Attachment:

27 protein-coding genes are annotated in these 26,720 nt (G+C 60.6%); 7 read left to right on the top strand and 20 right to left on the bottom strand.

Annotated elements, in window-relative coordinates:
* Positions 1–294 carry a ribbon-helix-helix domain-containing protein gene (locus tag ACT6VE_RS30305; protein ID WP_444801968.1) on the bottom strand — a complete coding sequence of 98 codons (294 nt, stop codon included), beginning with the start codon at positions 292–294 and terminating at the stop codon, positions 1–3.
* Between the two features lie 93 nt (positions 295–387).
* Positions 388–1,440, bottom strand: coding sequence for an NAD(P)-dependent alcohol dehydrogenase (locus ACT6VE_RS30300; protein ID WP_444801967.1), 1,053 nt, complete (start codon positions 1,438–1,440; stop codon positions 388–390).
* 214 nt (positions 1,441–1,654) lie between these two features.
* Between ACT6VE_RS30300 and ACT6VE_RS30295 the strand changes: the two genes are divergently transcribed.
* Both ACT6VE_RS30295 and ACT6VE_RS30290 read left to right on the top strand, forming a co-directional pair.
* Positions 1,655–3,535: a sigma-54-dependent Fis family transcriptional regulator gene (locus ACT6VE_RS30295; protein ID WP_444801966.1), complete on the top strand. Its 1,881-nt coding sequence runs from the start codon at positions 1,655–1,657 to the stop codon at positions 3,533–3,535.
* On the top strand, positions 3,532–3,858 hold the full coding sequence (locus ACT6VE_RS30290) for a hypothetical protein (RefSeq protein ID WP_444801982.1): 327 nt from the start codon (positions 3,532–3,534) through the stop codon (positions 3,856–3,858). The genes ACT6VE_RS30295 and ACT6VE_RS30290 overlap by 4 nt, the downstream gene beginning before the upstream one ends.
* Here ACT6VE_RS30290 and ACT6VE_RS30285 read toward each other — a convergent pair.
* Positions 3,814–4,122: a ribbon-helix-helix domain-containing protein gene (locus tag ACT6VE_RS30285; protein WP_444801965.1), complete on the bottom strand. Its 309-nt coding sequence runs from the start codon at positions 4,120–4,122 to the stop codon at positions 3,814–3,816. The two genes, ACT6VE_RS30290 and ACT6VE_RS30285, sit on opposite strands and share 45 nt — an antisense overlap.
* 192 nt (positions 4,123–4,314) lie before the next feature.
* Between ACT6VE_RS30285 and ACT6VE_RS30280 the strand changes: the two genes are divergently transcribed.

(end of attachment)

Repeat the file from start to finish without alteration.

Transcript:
27 protein-coding genes are annotated in these 26,720 nt (G+C 60.6%); 7 read left to right on the top strand and 20 right to left on the bottom strand.

Annotated elements, in window-relative coordinates:
* Positions 1–294 carry a ribbon-helix-helix domain-containing protein gene (locus tag ACT6VE_RS30305; protein ID WP_444801968.1) on the bottom strand — a complete coding sequence of 98 codons (294 nt, stop codon included), beginning with the start codon at positions 292–294 and terminating at the stop codon, positions 1–3.
* Between the two features lie 93 nt (positions 295–387).
* Positions 388–1,440, bottom strand: coding sequence for an NAD(P)-dependent alcohol dehydrogenase (locus ACT6VE_RS30300; protein ID WP_444801967.1), 1,053 nt, complete (start codon positions 1,438–1,440; stop codon positions 388–390).
* 214 nt (positions 1,441–1,654) lie between these two features.
* Between ACT6VE_RS30300 and ACT6VE_RS30295 the strand changes: the two genes are divergently transcribed.
* Both ACT6VE_RS30295 and ACT6VE_RS30290 read left to right on the top strand, forming a co-directional pair.
* Positions 1,655–3,535: a sigma-54-dependent Fis family transcriptional regulator gene (locus ACT6VE_RS30295; protein ID WP_444801966.1), complete on the top strand. Its 1,881-nt coding sequence runs from the start codon at positions 1,655–1,657 to the stop codon at positions 3,533–3,535.
* On the top strand, positions 3,532–3,858 hold the full coding sequence (locus ACT6VE_RS30290) for a hypothetical protein (RefSeq protein ID WP_444801982.1): 327 nt from the start codon (positions 3,532–3,534) through the stop codon (positions 3,856–3,858). The genes ACT6VE_RS30295 and ACT6VE_RS30290 overlap by 4 nt, the downstream gene beginning before the upstream one ends.
* Here ACT6VE_RS30290 and ACT6VE_RS30285 read toward each other — a convergent pair.
* Positions 3,814–4,122: a ribbon-helix-helix domain-containing protein gene (locus tag ACT6VE_RS30285; protein WP_444801965.1), complete on the bottom strand. Its 309-nt coding sequence runs from the start codon at positions 4,120–4,122 to the stop codon at positions 3,814–3,816. The two genes, ACT6VE_RS30290 and ACT6VE_RS30285, sit on opposite strands and share 45 nt — an antisense overlap.
* 192 nt (positions 4,123–4,314) lie before the next feature.
* Between ACT6VE_RS30285 and ACT6VE_RS30280 the strand changes: the two genes are divergently transcribed.